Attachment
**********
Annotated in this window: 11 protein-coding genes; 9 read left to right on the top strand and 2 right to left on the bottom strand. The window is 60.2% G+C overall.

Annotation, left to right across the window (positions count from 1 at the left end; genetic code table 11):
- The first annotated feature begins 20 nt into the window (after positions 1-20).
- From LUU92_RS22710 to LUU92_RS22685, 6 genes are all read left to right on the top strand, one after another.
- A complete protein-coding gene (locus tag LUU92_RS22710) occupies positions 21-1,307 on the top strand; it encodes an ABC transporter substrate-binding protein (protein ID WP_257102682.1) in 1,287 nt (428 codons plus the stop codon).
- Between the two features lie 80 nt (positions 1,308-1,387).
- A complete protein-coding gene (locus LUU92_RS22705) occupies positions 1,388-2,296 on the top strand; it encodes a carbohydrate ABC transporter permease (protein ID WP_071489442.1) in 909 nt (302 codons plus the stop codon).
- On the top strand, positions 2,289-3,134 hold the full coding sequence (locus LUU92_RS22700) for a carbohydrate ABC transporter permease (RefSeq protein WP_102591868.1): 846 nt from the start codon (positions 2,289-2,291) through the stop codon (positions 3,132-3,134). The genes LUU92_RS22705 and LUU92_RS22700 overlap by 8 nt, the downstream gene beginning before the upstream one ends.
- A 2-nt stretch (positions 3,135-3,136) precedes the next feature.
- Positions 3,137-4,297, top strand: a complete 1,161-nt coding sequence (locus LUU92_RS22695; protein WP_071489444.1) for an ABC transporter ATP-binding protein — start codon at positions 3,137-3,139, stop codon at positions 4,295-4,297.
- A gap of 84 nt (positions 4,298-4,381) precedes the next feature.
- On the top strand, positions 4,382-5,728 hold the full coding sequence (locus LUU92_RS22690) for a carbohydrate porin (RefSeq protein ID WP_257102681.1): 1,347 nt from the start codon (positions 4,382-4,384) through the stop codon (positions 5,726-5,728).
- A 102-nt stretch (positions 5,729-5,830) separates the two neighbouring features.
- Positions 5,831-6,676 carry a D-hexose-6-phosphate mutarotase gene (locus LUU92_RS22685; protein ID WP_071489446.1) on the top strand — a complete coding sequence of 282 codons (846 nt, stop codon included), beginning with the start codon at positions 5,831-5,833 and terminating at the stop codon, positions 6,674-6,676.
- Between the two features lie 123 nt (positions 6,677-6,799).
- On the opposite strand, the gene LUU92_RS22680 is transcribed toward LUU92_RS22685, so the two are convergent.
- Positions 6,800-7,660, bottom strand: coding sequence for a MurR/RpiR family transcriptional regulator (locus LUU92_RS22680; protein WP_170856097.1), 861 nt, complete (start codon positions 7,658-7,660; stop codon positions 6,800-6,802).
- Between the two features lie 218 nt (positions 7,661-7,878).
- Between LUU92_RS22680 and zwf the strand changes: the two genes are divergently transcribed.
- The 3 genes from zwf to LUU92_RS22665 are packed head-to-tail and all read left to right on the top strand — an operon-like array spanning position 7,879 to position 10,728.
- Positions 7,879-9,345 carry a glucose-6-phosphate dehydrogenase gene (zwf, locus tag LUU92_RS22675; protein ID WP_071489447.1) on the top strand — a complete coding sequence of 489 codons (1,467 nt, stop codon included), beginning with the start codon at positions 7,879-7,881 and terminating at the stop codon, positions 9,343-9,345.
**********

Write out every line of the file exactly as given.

Annotated in this window: 11 protein-coding genes; 9 read left to right on the top strand and 2 right to left on the bottom strand. The window is 60.2% G+C overall.

Annotation, left to right across the window (positions count from 1 at the left end; genetic code table 11):
- The first annotated feature begins 20 nt into the window (after positions 1-20).
- From LUU92_RS22710 to LUU92_RS22685, 6 genes are all read left to right on the top strand, one after another.
- A complete protein-coding gene (locus tag LUU92_RS22710) occupies positions 21-1,307 on the top strand; it encodes an ABC transporter substrate-binding protein (protein ID WP_257102682.1) in 1,287 nt (428 codons plus the stop codon).
- Between the two features lie 80 nt (positions 1,308-1,387).
- A complete protein-coding gene (locus LUU92_RS22705) occupies positions 1,388-2,296 on the top strand; it encodes a carbohydrate ABC transporter permease (protein ID WP_071489442.1) in 909 nt (302 codons plus the stop codon).
- On the top strand, positions 2,289-3,134 hold the full coding sequence (locus LUU92_RS22700) for a carbohydrate ABC transporter permease (RefSeq protein WP_102591868.1): 846 nt from the start codon (positions 2,289-2,291) through the stop codon (positions 3,132-3,134). The genes LUU92_RS22705 and LUU92_RS22700 overlap by 8 nt, the downstream gene beginning before the upstream one ends.
- A 2-nt stretch (positions 3,135-3,136) precedes the next feature.
- Positions 3,137-4,297, top strand: a complete 1,161-nt coding sequence (locus LUU92_RS22695; protein WP_071489444.1) for an ABC transporter ATP-binding protein — start codon at positions 3,137-3,139, stop codon at positions 4,295-4,297.
- A gap of 84 nt (positions 4,298-4,381) precedes the next feature.
- On the top strand, positions 4,382-5,728 hold the full coding sequence (locus LUU92_RS22690) for a carbohydrate porin (RefSeq protein ID WP_257102681.1): 1,347 nt from the start codon (positions 4,382-4,384) through the stop codon (positions 5,726-5,728).
- A 102-nt stretch (positions 5,729-5,830) separates the two neighbouring features.
- Positions 5,831-6,676 carry a D-hexose-6-phosphate mutarotase gene (locus LUU92_RS22685; protein ID WP_071489446.1) on the top strand — a complete coding sequence of 282 codons (846 nt, stop codon included), beginning with the start codon at positions 5,831-5,833 and terminating at the stop codon, positions 6,674-6,676.
- Between the two features lie 123 nt (positions 6,677-6,799).
- On the opposite strand, the gene LUU92_RS22680 is transcribed toward LUU92_RS22685, so the two are convergent.
- Positions 6,800-7,660, bottom strand: coding sequence for a MurR/RpiR family transcriptional regulator (locus LUU92_RS22680; protein WP_170856097.1), 861 nt, complete (start codon positions 7,658-7,660; stop codon positions 6,800-6,802).
- Between the two features lie 218 nt (positions 7,661-7,878).
- Between LUU92_RS22680 and zwf the strand changes: the two genes are divergently transcribed.
- The 3 genes from zwf to LUU92_RS22665 are packed head-to-tail and all read left to right on the top strand — an operon-like array spanning position 7,879 to position 10,728.
- Positions 7,879-9,345 carry a glucose-6-phosphate dehydrogenase gene (zwf, locus tag LUU92_RS22675; protein ID WP_071489447.1) on the top strand — a complete coding sequence of 489 codons (1,467 nt, stop codon included), beginning with the start codon at positions 7,879-7,881 and terminating at the stop codon, positions 9,343-9,345.